Even if you've seen Munly play anytime within the past two decades, nothing really prepares you for this whole Lupercalians thing. For one, it takes some chutzpah to name yourself after a now-obscure ancient Roman rite in which some of the participants wear the bloody skins of goats.
But more to the point, for this show, Munly looked like an unassuming country rocker sans hat. His bandmates, on the other hand, looked like they could have stepped out of Melmoth the Wanderer. That is to say, wearing pointed, masked hoods that seemed to be made of sackcloth.
And then there was the instrumentation: One of the percussionists played an old wood-burning stove, while the other played a set of what looked like some variety of African drums. Their bandmates in black hoods played keys and synths while Munly played only acoustic guitars and banjo.
Who knows what happened to Munly and his cohorts between the breakup of the Lee Lewis Harlots and now -- but the material played on this night was Munly's strongest batch yet. Sure, it was that dark, moody Americana, but underneath that veneer was an almost defiant energy. The percussion was tribal in its steady thickness, like African drum sounds calibrated for a use outside that context.
Munly's vocals, meanwhile, were that kind of melodious, warbly, world-weary and on-the-verge-of-a-nervous-breakdown thing that we've heard from him for years, only much more focused here and having lost none of the intensity. The mix of electronic and organic, futuristic and rustic sounds was the musical equivalent of science fiction in reverse: the Frank Bellamy effect, if you will.
At the end, this incarnation of Munly's collaborative musical expression seemed more fully realized and unique than what he's done up to now. Even if you think you know what Munly has been about, this particular group is impressive on its own merits in making harrowing yet moving and beautiful music.
When the Legendary Pink Dots took the stage, only three members were present, and each was stationed apart from each other: Edward Ka-Spel to the right, the Silverman to the left, and Erik Drost in the center at the back. Opening with "The Unlikely Event," the show started with shaped white noise, like a wind created through an accident of electronics.
Following up, the Dots reached back to 1991's The Maria Dimension for "Third Secret." The ascending chorus, punctuated by theremin and ending in a whoosh of white noise and a deep sound of distant helicopters, made it feel like we sure had to have been transported out of the Gothic.
"Rainbows Too?" had Ka-Spel gesturing widely as he sang "Time to fly" -- as though, through some trick of sympathetic magic, we might indeed take off instead of it being mere metaphor. The shimmery synth, sounding like it was being plucked by the Silverman floating over the top of Ka-Spel's fluid synth work, provided an interesting textural contrast. In general, Ka-Spel seems to find ways for his synth lines to ooze into the next passage with shimmering swells in a way that sounds paradoxically seamless.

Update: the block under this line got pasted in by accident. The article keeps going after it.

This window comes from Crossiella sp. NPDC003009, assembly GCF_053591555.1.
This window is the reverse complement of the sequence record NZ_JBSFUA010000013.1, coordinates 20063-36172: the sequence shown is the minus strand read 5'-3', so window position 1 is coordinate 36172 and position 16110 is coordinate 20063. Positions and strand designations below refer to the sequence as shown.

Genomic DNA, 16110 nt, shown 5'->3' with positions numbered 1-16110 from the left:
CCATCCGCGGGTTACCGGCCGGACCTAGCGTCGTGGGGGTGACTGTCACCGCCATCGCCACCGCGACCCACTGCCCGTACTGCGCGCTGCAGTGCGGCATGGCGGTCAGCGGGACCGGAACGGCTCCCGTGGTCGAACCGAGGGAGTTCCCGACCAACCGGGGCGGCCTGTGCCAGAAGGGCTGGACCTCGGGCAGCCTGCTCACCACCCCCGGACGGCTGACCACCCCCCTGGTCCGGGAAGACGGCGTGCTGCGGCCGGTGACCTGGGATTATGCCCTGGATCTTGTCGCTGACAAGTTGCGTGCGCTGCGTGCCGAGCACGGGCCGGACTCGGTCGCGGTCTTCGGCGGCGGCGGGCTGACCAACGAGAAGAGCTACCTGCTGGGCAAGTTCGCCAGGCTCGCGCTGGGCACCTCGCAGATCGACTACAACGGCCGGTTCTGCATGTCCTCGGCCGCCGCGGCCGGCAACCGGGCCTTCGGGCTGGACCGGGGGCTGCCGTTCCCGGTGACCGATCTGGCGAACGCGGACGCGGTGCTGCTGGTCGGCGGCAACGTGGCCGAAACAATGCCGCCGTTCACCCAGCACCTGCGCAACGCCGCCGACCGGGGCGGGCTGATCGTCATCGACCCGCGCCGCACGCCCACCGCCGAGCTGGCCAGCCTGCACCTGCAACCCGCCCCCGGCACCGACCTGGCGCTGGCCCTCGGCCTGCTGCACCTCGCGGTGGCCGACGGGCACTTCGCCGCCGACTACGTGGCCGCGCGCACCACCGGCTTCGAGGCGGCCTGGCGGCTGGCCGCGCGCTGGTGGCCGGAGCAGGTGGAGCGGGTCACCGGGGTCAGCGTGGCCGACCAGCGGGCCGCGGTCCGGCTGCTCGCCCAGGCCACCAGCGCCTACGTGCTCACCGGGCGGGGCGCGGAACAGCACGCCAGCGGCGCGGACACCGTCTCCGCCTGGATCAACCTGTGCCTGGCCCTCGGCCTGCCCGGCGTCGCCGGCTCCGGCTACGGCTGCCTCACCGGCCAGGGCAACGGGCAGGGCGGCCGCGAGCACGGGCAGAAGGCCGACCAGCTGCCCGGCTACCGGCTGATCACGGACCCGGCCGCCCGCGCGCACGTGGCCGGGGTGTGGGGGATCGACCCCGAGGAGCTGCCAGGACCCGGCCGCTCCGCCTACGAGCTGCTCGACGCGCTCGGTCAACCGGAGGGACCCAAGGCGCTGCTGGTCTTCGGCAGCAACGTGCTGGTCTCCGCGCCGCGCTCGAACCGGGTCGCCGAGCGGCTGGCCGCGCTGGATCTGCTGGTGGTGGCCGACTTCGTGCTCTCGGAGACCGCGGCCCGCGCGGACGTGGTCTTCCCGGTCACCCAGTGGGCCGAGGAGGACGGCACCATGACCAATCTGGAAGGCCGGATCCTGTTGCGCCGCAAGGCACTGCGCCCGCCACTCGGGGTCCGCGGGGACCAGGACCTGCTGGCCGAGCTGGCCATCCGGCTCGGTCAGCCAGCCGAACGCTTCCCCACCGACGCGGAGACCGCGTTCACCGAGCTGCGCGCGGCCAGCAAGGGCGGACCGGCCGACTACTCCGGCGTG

The sound of distant aircraft beyond the horizon, a mechanical drone, was the backdrop for the beginning of "God and Machines." Once the song got under way, Ka-Spel gave us a strong example of how expressively emotive he can be.
In doing so, he reminded us that he is one of the few singers around who is able to vocalize with a controlled intensity that is somehow more moving than mere adrenaline-fueled outbursts because it comes from deep within his being.
"Russian Roulette" was one of the few songs that made any concession to pop structure, but its sentiments of not throwing away our own power and retaining the will to be defiant isn't often heard in music.
The profanely sublime "Hauptbahnhof 20:10" started off with somber piano and otherwise maintained a melancholic flavor throughout to the tune of electronic harpsichord. On the previous tour, one of the strongest songs was "Cubic Caesar." This time around, that gritty and haunting song was performed with even more force by Ka-Spel.
Part of its power might have had to do with Drost's robust guitar work throughout the show. But it seemed like Ka-Spel was projecting more than his fair share of passion into this song. The Hawkwind-esque "Soft Toy" used some of Drost's best guitar work and feedback to create elemental tones like spectral wind. For "Choke," the guitar work was used more texturally, as it would be in a Neu! or Can number.
"Torchsong" and its warped North African sound found Ka-Spel entering an amped, meditative state that allowed him to cast forth an ascending, primal howl to match the instrumentation and rhythm, escalating to a barely contained hysteria as the song drew to a conclusion. The set proper ended with the epic "New Song," from 1990's Crushed Velvet Apocalypse.
It's hard to say what else the band could have done to end the show on a higher note, but Ka-Spel, the Silverman and Drost came back for an encore that began with a Tear Garden song: "White Coats and Haloes," from The Last Man to Fly. Perhaps shades of a Tear Garden tour to come, as Ka-Spel has been stating of late? The show ended with "All the King's Horses" and the sweep of echoing guitar-feedback bird sounds, echoing drums in the distance and the faint hint of melodic synth drones underneath.
CRITIC'S NOTEBOOK Personal Bias: The Legendary Pink Dots have been making some of the most interesting music of the past three decades. Random Detail: Ran into nervesandgel at the show. By the Way: Seconds Late for the Brighton Line is one of the finest of the Pink Dots albums.
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